3. I can’t begin to imagine the hardships you have all 3 been through Ab. You are strong, I know you just have to be I guess. Life is a journey and you three will venture through with you love, I have no doubt! Stay strong, be well…

    Liked by 1 person

    1. Thank you, Andi! 🙏 The journey has been with many challenges but also many wonderful and rewarding moments. And as you and your family know all too well, adversity makes us all the more resilient and grateful. 😊 Enjoy your weekend!

      Liked by 1 person

  4. I am sure that is such a tough decision to make. All the reasons you mentioned would be on my mind as well. My husband, Bob, has ADHD. He was diagnosed very late when he was around 17. When he was younger the teachers felt that Bob needed to go to the life skills room as he was so hard to handle and they felt he was intellectually disabled. When they tested him he tested as gifted but with all his behavior problems he wasn’t going to a gifted classroom. When he was finally diagnosed and medicated Bob remembers being so proud of himself. For years he had tried his hardest to sit and pay attention but always failed. He could tell everyone was annoyed with him. When he was finally medicated he wanted to show everyone that he could sit and listen and not be annoying. Granted he was 17, and after 17 years of angry teachers as a parent I would have agreed to try a medication. I would think hard about it if the choice came to me about my kids too. We are just trying our best for them. I hope everything works out well for you and for T with your next step!

    Liked by 1 person

    1. Hi Robyn, thank you as always for taking the time to comment – and this time, sharing such a deeply personal story and wise advice. I really appreciate it.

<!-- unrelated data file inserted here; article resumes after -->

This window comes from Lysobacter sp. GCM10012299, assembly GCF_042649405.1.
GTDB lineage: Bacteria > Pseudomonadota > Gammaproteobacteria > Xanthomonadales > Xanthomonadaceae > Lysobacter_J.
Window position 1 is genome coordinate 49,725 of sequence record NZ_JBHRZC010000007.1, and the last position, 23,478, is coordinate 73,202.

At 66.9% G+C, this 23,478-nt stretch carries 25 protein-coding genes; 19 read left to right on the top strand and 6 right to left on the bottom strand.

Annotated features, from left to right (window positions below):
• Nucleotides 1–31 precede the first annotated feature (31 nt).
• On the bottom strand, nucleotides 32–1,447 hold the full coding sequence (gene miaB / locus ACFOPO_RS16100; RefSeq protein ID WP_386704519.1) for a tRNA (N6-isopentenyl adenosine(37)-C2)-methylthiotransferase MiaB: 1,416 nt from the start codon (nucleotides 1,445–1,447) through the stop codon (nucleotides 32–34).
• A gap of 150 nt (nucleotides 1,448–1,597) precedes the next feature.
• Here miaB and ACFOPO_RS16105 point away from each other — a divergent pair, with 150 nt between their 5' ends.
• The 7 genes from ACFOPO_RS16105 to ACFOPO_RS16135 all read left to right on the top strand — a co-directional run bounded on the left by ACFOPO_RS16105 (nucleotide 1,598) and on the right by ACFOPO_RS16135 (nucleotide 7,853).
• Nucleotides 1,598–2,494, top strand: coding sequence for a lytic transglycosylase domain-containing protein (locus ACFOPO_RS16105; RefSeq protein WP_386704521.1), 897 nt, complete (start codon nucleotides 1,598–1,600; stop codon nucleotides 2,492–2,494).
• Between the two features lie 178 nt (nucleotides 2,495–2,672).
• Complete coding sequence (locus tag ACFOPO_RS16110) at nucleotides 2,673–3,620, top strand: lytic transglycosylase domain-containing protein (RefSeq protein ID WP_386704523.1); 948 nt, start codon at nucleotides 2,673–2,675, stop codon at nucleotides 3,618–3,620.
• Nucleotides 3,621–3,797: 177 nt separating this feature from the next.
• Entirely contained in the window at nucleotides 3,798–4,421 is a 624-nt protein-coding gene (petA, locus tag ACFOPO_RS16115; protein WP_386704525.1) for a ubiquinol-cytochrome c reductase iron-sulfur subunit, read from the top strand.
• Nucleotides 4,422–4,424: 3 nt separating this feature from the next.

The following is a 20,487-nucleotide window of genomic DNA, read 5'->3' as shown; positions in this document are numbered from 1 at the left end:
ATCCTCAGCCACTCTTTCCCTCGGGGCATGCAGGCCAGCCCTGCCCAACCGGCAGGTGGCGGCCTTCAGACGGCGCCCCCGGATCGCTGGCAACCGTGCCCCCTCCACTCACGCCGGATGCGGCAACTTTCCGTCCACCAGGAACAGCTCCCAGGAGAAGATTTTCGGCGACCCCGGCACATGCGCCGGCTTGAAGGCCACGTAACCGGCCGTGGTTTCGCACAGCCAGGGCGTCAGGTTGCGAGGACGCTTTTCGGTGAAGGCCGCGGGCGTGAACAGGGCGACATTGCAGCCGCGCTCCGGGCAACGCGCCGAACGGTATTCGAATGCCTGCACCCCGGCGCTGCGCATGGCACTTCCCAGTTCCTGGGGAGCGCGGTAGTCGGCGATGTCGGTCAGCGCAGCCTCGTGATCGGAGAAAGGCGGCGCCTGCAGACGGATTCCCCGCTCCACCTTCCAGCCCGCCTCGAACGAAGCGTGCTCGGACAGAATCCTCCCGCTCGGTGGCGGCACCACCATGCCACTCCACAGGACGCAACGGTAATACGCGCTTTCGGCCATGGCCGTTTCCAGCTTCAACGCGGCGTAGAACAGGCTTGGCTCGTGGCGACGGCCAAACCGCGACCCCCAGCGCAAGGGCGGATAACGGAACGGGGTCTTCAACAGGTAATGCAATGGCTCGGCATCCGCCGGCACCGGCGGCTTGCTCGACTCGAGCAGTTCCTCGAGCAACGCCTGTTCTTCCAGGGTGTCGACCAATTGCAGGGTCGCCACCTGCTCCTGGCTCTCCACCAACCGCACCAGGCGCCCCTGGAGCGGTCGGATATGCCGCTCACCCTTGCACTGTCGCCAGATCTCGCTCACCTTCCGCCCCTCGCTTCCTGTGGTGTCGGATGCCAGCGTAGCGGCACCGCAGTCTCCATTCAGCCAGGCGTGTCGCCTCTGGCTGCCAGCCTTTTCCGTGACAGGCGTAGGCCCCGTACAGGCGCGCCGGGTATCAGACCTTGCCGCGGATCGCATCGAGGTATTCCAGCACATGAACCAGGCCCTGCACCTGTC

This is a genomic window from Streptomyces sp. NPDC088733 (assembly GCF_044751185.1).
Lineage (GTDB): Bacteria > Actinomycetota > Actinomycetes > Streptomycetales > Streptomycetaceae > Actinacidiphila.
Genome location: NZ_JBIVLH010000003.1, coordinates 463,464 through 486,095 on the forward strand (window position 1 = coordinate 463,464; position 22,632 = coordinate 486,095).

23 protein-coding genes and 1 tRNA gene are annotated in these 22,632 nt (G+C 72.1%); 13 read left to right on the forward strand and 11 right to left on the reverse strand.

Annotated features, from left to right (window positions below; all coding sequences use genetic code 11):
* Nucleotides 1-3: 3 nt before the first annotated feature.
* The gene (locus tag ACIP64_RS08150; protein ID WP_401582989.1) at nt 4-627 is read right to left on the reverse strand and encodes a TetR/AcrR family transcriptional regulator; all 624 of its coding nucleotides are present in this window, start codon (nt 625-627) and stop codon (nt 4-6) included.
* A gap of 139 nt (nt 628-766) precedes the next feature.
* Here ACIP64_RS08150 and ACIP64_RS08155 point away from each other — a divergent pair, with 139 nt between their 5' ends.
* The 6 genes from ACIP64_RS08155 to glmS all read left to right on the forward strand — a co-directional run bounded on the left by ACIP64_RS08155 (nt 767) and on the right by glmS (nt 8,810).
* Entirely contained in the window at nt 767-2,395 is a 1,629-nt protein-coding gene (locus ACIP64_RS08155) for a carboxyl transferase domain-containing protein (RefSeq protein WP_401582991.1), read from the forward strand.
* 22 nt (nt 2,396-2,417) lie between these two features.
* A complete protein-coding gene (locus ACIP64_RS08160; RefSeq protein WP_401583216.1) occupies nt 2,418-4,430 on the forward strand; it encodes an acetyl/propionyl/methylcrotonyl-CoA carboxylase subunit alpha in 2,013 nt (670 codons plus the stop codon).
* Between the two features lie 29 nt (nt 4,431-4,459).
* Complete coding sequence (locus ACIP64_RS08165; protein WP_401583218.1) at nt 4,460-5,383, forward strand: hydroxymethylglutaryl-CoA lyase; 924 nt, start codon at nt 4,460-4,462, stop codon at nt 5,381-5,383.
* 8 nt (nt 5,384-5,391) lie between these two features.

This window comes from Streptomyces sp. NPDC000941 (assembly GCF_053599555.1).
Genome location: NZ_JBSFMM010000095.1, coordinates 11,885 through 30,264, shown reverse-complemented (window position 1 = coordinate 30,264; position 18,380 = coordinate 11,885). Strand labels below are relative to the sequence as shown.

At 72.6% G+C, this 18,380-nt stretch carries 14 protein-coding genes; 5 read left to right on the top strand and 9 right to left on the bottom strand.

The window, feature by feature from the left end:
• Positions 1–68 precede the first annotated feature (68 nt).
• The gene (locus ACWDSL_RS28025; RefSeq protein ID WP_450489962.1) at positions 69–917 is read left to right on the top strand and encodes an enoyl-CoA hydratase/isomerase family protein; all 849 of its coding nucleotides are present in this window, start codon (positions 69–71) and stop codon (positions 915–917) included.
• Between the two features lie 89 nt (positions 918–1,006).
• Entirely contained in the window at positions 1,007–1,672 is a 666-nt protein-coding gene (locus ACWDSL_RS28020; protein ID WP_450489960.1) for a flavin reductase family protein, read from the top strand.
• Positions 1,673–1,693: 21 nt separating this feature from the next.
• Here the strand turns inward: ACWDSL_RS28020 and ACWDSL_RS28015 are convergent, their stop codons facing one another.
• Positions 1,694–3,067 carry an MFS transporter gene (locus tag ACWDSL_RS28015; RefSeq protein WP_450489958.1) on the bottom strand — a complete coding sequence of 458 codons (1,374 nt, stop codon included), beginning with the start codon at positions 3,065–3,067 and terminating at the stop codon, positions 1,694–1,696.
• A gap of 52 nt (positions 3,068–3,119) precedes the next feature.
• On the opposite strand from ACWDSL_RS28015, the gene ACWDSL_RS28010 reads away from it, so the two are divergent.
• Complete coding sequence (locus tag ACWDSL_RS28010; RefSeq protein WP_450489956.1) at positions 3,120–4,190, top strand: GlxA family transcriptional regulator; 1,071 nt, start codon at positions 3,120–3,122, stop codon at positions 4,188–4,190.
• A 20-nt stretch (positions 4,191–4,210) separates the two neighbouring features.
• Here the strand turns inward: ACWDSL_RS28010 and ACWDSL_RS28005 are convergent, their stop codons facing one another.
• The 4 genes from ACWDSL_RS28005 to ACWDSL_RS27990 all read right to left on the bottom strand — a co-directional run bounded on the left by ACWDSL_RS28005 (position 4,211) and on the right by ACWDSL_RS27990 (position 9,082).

I think what resonated the most for me from your story is the idea of kids growing up and their self concept. In Bob’s case, knowing people were annoyed at him. I often read that a lot about kids with FASD or other kinds of special need. And want so desperately to avoid that for T.

      I think we are leaning towards trying the medication this summer, while we’re still in lockdown. It’s gonna be scary as hell but deep down I know we need to try every angle.

      Thanks for the helpful advice and boost of support!

      Liked by 1 person

      1. You bet! I am hopeful that things go well and aren’t too scary although I am sure I would be feeling the same way. The one thing Bob had told me was that he really had the best intentions. He would tell himself, “I am really going to try today. I am going to sit still and pay attention.” And even with his best intentions his brain wouldn’t let him. When he realized it wasn’t his fault, his brain was just different, he wanted everyone to see what HE could do with the right support. Good luck to you and T – I am sure it will be scary. The meds may help, they may not but at least you’ll know. And what a great time with you and your husband there able to watch and support him. He is in safe hands!

        Liked by 1 person

      2. Thanks Robyn. The relationship between the brain and heart is so interesting. What one wants to do, sometimes the body does something different. You’re right that that’s one of the reasons we are exploring this – so we can say we at least tried (worst case scenario) or it changes his life (best case scenario). Bob is in good hands with you! 🙂 Enjoy your weekend. Beautiful weather over here and gonna venture out on our very first nature hike since lockdown! 🙂

        Liked by 1 person

  5. A story full of love , kindness and tenderness . As parents we indeed wish what’s best for our kids, of what will make them happy, to let them grow able to use their gifts and talents to their maximum potential, to be safe and healthy . Praying for you , T and your family. God bless.

    Liked by 1 person

    1. Thank you for this kind and positive comment. You summed it up well. Our little has so many positive qualities and gifts and we want to do what we can to help him utilize those gifts to reach his potential. Fingers crossed and thanks for your well wishes!

      Liked by 1 person